“- I feel comforted.”
“Scoot,” said Sally, to a pudgy boy in the back seat.
“- Too tired.”
“Fine, then, you have a passenger,” said Sally, parking herself right down on his knee, to the guffaws of all the men. Jane flattened out her skirt with her hands.
“Where should I -?”
“Here,” said a young man, getting up. He climbed over and stood on the running board.
“Thank you,” she said, and moved to his seat.
“I like it here anyway,” he shrugged.
“Of course that’s where Jane should sit,” said Sally. “No knee for her. She's Jane Preston!”
Jane smiled at her, and Sally smiled back.
As they whizzed down a long poplar road, the appearance of the Red’s grand mansion, Georgian-style, made quite a spectacle against the dark blue sky: lit up from the inside, with the southern fields spread in their glory around it.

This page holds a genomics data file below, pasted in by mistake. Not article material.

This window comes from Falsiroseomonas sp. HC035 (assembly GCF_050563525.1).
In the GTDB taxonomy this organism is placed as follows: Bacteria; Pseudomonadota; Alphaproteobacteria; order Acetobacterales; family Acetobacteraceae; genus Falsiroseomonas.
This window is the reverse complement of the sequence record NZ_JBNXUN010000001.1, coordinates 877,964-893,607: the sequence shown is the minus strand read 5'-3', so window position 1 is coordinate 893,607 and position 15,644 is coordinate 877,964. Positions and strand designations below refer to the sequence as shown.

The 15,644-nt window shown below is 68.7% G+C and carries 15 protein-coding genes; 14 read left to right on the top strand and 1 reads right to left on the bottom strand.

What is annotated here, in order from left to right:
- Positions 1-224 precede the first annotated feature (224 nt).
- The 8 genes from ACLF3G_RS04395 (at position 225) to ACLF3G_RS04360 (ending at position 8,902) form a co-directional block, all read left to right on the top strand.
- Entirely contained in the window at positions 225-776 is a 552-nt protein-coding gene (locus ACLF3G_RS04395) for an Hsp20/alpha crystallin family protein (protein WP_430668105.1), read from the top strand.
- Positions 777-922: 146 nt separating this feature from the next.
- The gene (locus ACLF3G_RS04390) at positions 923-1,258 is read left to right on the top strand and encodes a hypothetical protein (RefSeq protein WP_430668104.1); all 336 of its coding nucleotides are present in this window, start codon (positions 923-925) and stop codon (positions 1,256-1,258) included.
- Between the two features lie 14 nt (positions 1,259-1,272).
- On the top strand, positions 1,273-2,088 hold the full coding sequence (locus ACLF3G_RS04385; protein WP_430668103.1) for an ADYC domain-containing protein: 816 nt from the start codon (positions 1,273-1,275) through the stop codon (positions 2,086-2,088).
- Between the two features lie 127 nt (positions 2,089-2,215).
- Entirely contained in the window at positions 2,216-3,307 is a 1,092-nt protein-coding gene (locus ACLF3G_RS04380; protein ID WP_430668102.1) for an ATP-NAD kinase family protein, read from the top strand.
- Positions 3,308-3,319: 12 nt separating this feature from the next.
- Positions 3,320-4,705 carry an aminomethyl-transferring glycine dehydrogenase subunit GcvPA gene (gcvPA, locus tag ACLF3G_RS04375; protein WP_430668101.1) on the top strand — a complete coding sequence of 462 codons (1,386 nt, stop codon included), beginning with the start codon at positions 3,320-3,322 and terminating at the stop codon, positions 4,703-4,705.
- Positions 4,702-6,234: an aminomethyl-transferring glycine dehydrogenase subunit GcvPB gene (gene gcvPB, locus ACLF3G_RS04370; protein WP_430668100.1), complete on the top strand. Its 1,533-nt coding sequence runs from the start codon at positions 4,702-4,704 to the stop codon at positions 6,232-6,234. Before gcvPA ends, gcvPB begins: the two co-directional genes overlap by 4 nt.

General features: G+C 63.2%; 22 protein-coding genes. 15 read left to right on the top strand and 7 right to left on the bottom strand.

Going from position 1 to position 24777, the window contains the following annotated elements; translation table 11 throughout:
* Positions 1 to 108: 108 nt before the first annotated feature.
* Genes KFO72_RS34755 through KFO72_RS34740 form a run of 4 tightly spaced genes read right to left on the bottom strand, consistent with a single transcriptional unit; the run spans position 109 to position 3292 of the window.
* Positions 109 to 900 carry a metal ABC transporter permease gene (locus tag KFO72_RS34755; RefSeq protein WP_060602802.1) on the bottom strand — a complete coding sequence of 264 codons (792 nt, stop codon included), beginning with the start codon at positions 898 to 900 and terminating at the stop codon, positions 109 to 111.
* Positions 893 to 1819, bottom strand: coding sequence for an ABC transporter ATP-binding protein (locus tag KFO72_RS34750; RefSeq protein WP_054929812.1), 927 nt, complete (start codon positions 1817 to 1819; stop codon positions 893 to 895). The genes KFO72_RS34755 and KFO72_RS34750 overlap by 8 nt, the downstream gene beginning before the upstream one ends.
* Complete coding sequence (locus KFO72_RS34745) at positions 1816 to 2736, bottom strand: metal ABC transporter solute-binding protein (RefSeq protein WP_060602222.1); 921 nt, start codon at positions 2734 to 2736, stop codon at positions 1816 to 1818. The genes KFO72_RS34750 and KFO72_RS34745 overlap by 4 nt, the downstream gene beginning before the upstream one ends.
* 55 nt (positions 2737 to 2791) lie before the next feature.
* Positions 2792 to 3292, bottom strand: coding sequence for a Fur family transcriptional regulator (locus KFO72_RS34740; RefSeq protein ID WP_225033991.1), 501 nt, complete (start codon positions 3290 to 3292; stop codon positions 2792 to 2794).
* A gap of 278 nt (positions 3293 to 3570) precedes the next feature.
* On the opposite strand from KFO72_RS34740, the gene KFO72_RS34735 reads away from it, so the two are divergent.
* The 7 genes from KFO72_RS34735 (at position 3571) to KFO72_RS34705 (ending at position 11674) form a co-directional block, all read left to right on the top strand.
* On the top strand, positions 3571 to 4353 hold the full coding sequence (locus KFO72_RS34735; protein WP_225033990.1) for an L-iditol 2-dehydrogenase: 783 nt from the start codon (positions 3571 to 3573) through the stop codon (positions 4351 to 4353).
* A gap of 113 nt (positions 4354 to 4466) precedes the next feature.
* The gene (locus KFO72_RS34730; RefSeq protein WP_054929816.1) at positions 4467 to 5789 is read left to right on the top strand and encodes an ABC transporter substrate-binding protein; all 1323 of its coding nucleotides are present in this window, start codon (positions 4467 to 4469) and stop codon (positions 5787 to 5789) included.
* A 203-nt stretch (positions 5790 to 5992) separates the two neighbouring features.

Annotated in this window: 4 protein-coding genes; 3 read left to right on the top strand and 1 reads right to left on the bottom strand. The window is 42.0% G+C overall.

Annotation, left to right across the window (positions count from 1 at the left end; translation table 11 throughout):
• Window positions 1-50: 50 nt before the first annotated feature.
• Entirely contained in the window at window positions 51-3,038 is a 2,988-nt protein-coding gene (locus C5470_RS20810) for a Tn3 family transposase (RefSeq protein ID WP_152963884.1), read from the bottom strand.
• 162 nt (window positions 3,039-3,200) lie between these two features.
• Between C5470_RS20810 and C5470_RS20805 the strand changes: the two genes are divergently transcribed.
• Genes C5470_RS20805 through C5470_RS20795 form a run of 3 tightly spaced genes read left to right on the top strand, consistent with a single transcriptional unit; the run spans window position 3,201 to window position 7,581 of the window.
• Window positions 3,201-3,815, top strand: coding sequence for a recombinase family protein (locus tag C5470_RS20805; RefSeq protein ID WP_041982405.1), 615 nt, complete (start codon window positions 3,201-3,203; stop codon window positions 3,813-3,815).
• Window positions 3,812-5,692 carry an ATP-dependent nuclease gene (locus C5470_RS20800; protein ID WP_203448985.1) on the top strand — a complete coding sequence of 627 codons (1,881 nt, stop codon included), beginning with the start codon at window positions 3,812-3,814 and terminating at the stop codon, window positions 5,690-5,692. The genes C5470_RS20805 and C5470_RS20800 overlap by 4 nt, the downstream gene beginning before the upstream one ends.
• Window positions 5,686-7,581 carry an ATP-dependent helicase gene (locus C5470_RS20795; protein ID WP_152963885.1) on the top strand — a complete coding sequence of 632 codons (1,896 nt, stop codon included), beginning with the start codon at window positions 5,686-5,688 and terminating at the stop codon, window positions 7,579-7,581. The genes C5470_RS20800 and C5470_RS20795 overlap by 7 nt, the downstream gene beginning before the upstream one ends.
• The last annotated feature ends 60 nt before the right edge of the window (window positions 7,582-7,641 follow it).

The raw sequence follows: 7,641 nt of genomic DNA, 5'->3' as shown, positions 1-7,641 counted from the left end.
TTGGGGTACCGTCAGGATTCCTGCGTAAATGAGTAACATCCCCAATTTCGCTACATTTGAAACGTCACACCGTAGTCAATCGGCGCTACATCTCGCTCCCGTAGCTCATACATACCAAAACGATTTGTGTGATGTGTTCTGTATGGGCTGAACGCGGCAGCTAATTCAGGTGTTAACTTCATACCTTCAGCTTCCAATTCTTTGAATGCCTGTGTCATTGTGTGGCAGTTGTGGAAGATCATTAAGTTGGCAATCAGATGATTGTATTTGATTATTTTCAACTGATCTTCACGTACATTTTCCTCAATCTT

Sally stood and whistled. “Here we go, boys! - Bet I get fractured before you do,” and jumped down onto the gravel. (“- You’re on, Sally Mae!”) Jane got out behind her.
When the girls walked in through the wide, white front doors, the brassy sounds of live jazz fell like a shatter of sparkles around their ears, and the place was a-buzzing with young people curling and alive. Sally slid in as smooth as vanilla-cream among them and disappeared into the shimmers, but Jane looked bewildered and lost, standing in her bright red polka-dots. She then saw the running board man hovering by the chocolate strawberries, and she moved to him through the crowd, as if she were swimming towards a buoy.
An hour later, Sally bobbled over to her, as Jane sat on a sofa in the corner with the man, both of them listening to a crooner with feathers in her hair.
“Men are beasts,” she said, grabbing Jane’s hand. “All of them. - Oh, but not you, George. Can I borrow her? Come and sit with me outside, Jane. I need a smoke.”
They sat down on the cold granite steps and watched the water fountain hissing into the blue of the pool.